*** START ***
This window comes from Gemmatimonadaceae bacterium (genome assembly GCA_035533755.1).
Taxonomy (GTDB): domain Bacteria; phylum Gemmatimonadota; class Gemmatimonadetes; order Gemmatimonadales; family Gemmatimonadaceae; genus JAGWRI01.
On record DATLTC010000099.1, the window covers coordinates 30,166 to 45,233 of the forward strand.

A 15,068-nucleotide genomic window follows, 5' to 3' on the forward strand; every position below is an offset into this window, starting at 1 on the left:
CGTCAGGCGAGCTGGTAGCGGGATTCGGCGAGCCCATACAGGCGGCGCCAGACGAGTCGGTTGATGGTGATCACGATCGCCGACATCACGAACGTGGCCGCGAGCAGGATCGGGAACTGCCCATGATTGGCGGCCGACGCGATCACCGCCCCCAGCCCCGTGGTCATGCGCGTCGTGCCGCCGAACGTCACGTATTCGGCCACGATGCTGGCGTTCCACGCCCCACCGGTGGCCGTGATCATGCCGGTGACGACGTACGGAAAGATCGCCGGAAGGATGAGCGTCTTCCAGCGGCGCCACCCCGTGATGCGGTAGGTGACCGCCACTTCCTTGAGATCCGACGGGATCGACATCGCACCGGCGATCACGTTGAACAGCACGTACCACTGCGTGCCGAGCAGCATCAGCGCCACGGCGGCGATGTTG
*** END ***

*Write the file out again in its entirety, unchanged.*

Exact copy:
This window comes from Gemmatimonadaceae bacterium (genome assembly GCA_035533755.1).
Taxonomy (GTDB): domain Bacteria; phylum Gemmatimonadota; class Gemmatimonadetes; order Gemmatimonadales; family Gemmatimonadaceae; genus JAGWRI01.
On record DATLTC010000099.1, the window covers coordinates 30,166 to 45,233 of the forward strand.

A 15,068-nucleotide genomic window follows, 5' to 3' on the forward strand; every position below is an offset into this window, starting at 1 on the left:
CGTCAGGCGAGCTGGTAGCGGGATTCGGCGAGCCCATACAGGCGGCGCCAGACGAGTCGGTTGATGGTGATCACGATCGCCGACATCACGAACGTGGCCGCGAGCAGGATCGGGAACTGCCCATGATTGGCGGCCGACGCGATCACCGCCCCCAGCCCCGTGGTCATGCGCGTCGTGCCGCCGAACGTCACGTATTCGGCCACGATGCTGGCGTTCCACGCCCCACCGGTGGCCGTGATCATGCCGGTGACGACGTACGGAAAGATCGCCGGAAGGATGAGCGTCTTCCAGCGGCGCCACCCCGTGATGCGGTAGGTGACCGCCACTTCCTTGAGATCCGACGGGATCGACATCGCACCGGCGATCACGTTGAACAGCACGTACCACTGCGTGCCGAGCAGCATCAGCGCCACGGCGGCGATGTTG